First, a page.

Today, the Women's Reproductive Center at Columbia University has treated between 150 and 200 couples, and sees one to two new couples a week. He reports that, "The couples I see are very devoted. Many people, when HIV enters their lives, they walk out. These are also very well-informed individuals. It's insulting to think that they don't understand the risk. They live with HIV every day."
The Center uses a strict standard: ICSI with IVF (see "Step-by-Step: Sperm Washing" in this issue). "We're trying to change attitudes on a national level, so we're very careful," said Dr. Sauer. "I hope to educate my peers that this is safe and make this more open in my field." In addition to publishing reports on their work to get the word out to other fertility specialists, the center recently sent out a mass mailing to HIV doctors around the country to create awareness about their services.
"As an academic, I know that you can't tell which process is better and safer without thousands of people studied," Dr. Sauer said. "We do ICSI -- one sperm per egg. So you limit the exposure to the sperm. Insemination with semen from an HIV-positive individual is outlawed in approximately half of the states, so we get around that with ICSI." Men must be healthy, with less than 30,000 viral load and stable T-cells, and under the care of an HIV specialist. A third of the men also have hepatitis C.
"As an advocate of women's rights and children's rights, we should advocate for doing this as safely as possible," Dr. Sauer noted. "I would not advocate at-home insemination. Seroconversion with insemination at home over time is pretty high, about 20%.
Not only are reproductive techniques expensive, some of the services must be used more than once. Sperm washing -- separating diseases from sperm -- is an established technology that costs a few hundred dollars. The cost of testing for HIV after the washing is done will cost a few hundred more. Prices are available at clinic Web sites.
However, using in vitro fertilization with artificial insemination to get the sperm into the woman runs approximately $8,000 to $12,000, or even as high as $20,000. Couples should understand that the in vitro procedure may not take. Using IVF, however, gives -- per cycle -- a higher pregnancy success rate, so there are advantages despite the cost.
As with all of HIV care, expert medical advice is vital to family planning. Only a compassionate medical provider will help couples navigate their options. Dr. Cohan believes a doctor's sensitivity comes through experience. The more HIV-positive patients doctors have had, the more open-minded they will be. She suggests that people check with the clinics currently helping couples with HIV to get referrals to medical providers near them.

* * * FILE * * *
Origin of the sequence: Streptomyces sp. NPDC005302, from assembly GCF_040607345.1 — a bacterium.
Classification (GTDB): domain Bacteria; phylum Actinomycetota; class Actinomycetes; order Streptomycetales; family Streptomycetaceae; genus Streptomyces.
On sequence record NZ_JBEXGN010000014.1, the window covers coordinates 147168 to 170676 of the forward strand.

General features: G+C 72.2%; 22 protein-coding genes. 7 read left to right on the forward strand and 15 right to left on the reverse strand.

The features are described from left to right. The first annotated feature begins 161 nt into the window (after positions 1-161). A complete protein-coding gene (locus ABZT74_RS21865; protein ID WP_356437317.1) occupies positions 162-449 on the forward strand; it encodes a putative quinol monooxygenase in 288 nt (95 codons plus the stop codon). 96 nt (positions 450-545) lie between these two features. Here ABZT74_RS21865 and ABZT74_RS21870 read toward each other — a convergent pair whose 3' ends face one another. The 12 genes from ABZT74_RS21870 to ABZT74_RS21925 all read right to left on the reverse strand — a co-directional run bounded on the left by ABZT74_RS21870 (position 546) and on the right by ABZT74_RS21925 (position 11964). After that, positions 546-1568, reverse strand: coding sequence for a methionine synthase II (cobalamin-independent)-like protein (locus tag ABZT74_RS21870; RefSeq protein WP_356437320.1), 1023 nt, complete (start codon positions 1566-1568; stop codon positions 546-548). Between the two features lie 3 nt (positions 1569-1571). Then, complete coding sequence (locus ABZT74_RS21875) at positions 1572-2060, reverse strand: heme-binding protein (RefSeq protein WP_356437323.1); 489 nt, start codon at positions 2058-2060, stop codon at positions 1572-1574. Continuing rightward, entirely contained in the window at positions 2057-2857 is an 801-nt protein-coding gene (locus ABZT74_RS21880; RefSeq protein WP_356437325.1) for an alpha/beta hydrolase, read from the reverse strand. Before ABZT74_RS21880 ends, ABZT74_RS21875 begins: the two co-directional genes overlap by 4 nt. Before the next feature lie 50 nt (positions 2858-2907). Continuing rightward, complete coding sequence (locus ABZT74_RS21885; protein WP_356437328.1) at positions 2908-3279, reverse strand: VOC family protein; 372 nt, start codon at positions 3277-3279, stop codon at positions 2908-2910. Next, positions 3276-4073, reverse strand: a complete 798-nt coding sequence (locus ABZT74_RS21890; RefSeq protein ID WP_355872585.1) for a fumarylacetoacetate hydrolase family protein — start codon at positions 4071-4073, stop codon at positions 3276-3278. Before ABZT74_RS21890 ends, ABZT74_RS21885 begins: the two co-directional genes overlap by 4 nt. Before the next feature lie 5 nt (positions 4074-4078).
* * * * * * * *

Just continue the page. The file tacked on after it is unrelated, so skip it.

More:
She also recommends that individuals seek out other couples who've had children and talk with HIV service organizations such as WORLD -- Women Organized in Response to Life-threatening Diseases -- in Oakland, California. "That's a great place to start," she says.
Special thanks to Dr. Deborah Cohan of the Bay Area Perinatal AIDS Center, San Francisco General Hospital for her suggestions and review of the above information.
|The Supreme Court|
"Clinicians faced with requests for reproductive assistance from persons who are HIV positive should be aware of the 1998 United States Supreme Court decision in Bragdon vs. Abbott. The court ruled that a person with HIV is considered 'disabled' and therefore protected under the Americans with Disabilities Act. According to that decision, persons who are HIV positive are entitled to medical services unless a physician can demonstrate 'by objective scientific evidence' that treatment would pose 'a significant risk' of infection. The Court determined that having HIV was a disability because it interfered with the 'major life activity' of reproduction due to the risk of transmitting HIV to offspring. Unless health care workers can show that they lack the skill and facilities to treat HIV-positive patients safely or that the patient refused reasonable testing and treatment, they may be legally as well as ethically obligated to provide requested reproductive assistance."
From "Human Immunodeficiency Virus and Infertility Treatment," an Ethics Committee report in Fertility and Sterility, a journal of the American Society for Reproductive Medicine, February 2002, Vol. 77, No. 2, pages 218-222.